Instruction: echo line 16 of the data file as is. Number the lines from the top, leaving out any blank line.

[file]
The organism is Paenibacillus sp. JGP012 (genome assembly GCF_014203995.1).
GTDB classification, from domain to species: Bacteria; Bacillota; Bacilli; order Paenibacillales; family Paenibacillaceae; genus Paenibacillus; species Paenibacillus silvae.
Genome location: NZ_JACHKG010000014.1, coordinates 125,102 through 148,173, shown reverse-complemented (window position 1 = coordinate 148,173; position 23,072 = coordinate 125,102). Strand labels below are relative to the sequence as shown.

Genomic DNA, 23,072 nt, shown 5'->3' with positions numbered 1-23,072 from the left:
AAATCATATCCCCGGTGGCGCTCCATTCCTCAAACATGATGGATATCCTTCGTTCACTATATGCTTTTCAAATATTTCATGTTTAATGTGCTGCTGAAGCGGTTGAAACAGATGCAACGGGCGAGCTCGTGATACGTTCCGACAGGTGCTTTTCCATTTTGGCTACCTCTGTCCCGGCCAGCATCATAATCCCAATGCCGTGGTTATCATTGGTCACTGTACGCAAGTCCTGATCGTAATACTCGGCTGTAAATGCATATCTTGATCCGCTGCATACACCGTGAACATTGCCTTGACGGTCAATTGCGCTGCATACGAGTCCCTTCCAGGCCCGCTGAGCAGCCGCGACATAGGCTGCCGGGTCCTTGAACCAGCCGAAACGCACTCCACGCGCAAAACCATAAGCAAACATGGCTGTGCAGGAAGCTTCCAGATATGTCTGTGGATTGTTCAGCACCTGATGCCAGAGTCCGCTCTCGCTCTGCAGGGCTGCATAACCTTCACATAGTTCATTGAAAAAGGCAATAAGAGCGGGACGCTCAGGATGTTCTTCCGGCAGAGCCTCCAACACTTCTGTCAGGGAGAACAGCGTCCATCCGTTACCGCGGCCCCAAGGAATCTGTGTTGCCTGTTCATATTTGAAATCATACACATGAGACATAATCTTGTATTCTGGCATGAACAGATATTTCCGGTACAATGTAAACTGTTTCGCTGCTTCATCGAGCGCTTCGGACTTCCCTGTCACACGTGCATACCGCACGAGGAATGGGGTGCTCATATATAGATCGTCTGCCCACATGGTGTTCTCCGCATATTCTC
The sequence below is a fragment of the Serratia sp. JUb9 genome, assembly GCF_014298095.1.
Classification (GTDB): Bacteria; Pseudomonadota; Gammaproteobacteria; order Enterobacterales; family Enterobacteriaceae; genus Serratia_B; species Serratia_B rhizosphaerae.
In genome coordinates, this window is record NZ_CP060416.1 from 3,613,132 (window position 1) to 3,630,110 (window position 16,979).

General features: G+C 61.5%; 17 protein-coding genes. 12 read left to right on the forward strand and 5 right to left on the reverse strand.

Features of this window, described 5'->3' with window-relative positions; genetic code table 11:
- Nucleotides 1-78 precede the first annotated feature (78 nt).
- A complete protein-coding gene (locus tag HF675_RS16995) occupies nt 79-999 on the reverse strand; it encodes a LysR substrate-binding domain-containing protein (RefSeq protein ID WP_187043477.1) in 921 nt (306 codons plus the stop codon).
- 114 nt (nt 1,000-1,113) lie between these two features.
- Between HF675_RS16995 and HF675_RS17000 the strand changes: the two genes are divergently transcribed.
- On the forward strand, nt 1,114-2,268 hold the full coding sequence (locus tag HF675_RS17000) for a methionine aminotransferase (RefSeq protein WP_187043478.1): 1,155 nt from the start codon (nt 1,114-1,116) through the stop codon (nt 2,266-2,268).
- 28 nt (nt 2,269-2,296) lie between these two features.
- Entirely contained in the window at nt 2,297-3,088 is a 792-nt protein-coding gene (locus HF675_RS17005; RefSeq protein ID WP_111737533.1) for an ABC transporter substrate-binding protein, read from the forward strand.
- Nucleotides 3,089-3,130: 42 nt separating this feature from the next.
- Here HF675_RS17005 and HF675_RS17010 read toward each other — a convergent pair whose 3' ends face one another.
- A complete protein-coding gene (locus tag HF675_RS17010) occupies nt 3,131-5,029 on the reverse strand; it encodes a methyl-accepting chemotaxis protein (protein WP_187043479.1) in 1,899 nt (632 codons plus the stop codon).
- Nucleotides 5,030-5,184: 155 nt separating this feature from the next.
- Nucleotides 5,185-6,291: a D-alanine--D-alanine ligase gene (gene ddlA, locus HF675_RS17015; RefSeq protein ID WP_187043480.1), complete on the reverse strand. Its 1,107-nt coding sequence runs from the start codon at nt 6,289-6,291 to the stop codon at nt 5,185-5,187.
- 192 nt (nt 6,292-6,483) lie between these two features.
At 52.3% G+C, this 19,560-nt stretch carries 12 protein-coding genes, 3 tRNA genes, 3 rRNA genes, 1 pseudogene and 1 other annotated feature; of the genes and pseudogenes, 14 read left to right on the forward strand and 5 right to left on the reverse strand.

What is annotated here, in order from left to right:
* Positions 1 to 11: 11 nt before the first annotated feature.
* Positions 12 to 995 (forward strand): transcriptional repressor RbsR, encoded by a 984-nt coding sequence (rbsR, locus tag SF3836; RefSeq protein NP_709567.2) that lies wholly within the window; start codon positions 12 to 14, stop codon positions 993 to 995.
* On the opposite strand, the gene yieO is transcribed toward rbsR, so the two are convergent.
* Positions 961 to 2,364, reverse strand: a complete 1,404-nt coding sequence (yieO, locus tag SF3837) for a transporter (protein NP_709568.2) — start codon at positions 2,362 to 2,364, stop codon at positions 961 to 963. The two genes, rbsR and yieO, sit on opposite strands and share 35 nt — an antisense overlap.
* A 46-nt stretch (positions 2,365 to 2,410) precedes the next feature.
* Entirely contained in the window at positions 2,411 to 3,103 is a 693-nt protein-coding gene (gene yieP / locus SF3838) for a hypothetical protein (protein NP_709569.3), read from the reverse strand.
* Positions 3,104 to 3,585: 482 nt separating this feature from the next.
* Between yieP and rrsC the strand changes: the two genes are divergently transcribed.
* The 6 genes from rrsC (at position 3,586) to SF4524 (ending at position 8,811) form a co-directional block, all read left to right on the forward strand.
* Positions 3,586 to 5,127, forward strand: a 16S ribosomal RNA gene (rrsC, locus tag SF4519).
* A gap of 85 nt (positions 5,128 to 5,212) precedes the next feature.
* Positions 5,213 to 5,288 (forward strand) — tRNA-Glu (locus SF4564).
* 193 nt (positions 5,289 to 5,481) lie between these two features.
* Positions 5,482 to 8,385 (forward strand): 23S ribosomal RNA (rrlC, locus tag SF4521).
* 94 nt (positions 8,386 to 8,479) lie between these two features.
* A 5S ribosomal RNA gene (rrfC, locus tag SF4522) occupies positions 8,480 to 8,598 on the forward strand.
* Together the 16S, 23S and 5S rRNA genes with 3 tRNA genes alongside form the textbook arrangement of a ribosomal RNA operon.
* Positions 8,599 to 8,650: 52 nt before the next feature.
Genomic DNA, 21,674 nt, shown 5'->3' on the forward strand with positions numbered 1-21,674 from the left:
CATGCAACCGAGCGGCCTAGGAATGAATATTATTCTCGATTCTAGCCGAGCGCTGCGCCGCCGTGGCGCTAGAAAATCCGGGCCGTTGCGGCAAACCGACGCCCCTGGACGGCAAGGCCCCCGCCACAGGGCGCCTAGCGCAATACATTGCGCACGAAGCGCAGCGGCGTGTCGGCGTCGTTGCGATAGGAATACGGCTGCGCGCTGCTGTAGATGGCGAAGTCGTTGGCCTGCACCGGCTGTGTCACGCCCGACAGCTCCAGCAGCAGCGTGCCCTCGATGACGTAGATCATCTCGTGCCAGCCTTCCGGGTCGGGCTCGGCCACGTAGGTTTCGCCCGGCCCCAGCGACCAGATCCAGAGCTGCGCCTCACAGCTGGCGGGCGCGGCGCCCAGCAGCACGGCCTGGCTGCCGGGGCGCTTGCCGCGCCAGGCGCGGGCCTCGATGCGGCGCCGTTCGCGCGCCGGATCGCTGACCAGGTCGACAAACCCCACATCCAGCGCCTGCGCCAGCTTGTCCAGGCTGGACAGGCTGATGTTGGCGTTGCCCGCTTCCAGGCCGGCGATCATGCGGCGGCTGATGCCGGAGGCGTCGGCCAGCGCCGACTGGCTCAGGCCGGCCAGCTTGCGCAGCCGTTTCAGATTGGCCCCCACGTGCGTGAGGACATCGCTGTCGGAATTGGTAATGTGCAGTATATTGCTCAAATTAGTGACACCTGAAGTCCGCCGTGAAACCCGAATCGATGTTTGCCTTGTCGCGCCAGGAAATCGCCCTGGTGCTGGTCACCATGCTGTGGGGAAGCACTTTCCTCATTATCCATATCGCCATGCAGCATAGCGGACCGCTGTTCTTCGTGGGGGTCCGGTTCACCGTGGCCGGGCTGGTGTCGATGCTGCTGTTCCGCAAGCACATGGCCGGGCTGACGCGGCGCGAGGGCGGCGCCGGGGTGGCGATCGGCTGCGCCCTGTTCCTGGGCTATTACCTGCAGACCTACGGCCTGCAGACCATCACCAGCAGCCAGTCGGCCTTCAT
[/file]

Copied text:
- 28 nt (nt 2,269-2,296) lie between these two features.